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Bedaquiline

Generic name: bedaquiline (bed AK wi leen)
Brand name: Sirturo
Dosage forms: oral tablet (100 mg; 20 mg)
Drug class: Diarylquinolines

Medically reviewed by Drugs.com on Aug 3, 2021. Written by Cerner Multum.

What is bedaquiline?

Bedaquiline is an antibiotic that is used together with other medications to treat tuberculosis of the lungs that has been resistant to other antibacterial medications.

Bedaquiline is for use in adults and children at least 5 years old and weighing at least 33 pounds (15 kilograms).

Bedaquiline can cause serious and sometimes fatal side effects. bedaquiline should be used only if you have no other treatment options.

Bedaquiline may also be used for purposes not listed in this medication guide.

Warnings

Bedaquiline can cause serious and sometimes fatal side effects. This medicine should be used only if you have no other treatment options. Use only the prescribed dose of this medication, and follow all patient instructions for safe use.

Bedaquiline can cause a serious side effect on your heart. Tell your doctor if you have fast or irregular heartbeats and sudden dizziness, like you might pass out.

Before taking this medicine

Tell your doctor if you have ever had:

  • heart problems or a heart rhythm disorder;

  • underactive thyroid;

  • long QT syndrome (in you or a family member);

  • human immunodeficiency virus (HIV);

  • liver or kidney disease; or

  • an electrolyte imbalance (such as low blood levels of calcium, potassium, or magnesium in your blood).

Follow your doctor's instructions about using bedaquiline if you are pregnant. Having tuberculosis during pregnancy could harm both mother and baby.

If you are breastfeeding, tell your doctor if you notice decreased appetite, sleepiness, nausea, stomach pain or swelling, dark urine, clay-colored-stools, or yellowing of the skin or eyes in the nursing baby.

How should I take bedaquiline?

Follow all directions on your prescription label and read all medication guides or instruction sheets. Your doctor may occasionally change your dose. Use the medicine exactly as directed.

You may receive this medicine in a doctor's office or other clinic setting.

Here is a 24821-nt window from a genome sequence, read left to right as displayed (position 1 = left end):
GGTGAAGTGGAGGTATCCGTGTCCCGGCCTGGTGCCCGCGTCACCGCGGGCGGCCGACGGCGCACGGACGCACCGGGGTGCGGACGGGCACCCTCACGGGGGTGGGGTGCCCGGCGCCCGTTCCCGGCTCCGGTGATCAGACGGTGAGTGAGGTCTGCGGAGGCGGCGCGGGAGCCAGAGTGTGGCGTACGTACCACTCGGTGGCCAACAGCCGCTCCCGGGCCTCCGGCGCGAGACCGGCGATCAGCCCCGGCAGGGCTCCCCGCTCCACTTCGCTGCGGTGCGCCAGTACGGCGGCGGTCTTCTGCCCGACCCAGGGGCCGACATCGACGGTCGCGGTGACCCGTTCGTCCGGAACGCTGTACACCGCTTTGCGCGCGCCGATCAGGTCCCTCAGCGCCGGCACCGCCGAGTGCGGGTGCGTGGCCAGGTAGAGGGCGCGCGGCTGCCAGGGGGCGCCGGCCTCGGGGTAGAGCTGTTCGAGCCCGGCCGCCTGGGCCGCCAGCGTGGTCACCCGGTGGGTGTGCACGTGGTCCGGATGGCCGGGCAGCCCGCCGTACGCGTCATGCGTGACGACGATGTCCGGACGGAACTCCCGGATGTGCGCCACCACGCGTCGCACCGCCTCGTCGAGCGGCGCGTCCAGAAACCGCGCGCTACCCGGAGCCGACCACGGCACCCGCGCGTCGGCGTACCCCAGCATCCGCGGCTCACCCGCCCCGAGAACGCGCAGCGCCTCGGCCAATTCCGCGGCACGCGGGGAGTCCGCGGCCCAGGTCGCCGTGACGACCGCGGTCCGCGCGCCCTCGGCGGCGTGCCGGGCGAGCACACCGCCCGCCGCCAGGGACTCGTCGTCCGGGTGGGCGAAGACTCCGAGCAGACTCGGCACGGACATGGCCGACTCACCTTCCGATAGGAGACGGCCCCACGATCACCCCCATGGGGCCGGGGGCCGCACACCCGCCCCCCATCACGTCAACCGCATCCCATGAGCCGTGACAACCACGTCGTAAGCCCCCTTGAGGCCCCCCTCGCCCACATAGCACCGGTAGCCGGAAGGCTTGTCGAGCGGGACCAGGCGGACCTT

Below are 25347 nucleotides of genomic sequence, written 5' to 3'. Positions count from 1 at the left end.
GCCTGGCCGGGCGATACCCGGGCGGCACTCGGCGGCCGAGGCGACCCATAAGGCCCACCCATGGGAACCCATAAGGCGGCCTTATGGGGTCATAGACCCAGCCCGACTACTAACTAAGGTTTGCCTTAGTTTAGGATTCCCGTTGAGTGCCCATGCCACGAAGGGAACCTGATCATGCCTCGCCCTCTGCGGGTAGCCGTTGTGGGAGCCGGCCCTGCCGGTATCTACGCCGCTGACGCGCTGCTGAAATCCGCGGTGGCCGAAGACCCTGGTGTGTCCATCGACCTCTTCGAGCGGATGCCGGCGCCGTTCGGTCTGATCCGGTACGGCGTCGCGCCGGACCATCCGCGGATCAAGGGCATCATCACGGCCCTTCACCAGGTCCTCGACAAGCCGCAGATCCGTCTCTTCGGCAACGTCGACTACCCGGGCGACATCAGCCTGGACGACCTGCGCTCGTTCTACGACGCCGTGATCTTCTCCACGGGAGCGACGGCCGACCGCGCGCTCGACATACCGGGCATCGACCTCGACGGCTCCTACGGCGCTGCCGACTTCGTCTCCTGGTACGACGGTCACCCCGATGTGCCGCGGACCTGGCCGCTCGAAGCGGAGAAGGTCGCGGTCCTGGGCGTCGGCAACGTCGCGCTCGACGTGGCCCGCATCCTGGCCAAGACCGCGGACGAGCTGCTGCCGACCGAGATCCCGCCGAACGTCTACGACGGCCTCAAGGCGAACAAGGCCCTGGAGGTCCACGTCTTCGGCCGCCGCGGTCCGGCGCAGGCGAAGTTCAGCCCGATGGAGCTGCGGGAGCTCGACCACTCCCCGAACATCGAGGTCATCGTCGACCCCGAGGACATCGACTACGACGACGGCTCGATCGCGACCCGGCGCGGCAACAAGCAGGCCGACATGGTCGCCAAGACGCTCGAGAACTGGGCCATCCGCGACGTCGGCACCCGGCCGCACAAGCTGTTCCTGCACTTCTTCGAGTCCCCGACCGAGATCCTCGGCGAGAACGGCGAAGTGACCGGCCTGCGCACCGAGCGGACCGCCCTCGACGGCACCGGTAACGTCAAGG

Bedaquiline is usually taken every day for 2 weeks, and then only 3 times per week (at least 48 hours between doses) for the next 22 weeks. Follow your doctor's dosing instructions very carefully. You may need to take fewer tablets for each dose after the first 2 weeks of treatment.

Always take bedaquiline with food.

Take the 100-milligram (mg) tablet with water. Swallow the tablet whole and do not crush, chew, or break it.

The 20-mg tablet may be broken along the split line if needed.

If you cannot swallow a 20-mg tablet whole, you may dissolve the tablet in water, and then mix it with a beverage or soft food. Read and carefully follow all instructions about mixing the 20-mg tablet to make it easier to swallow. Ask your doctor or pharmacist if you do not understand these instructions.

Doses are based on weight in children and teenagers. Your child's dose may change if the child gains or loses weight.

Keep using this medicine even if your symptoms quickly improve. Skipping doses could make your infection resistant to medication.

Bedaquiline should not be used without other tuberculosis medication. Use all medications as directed. Do not change your dose or stop using a medicine without your doctor's advice.

You may need medical tests to check your heart function.

Store this medicine in the original container at room temperature away from moisture, heat, and light. Do not use bedaquiline after the expiration date on the label has passed.

What happens if I miss a dose?

If you miss a dose during the first 2 weeks of treatment: Skip the missed dose and use your next dose at the regular time.

If you miss a dose during week 3 or later: Take the dose as soon as you can and keep taking the medicine on the 3 times per week schedule.

Do not use two doses at one time.

Call your doctor for instructions if you are not sure what to do if you miss a dose.

What happens if I overdose?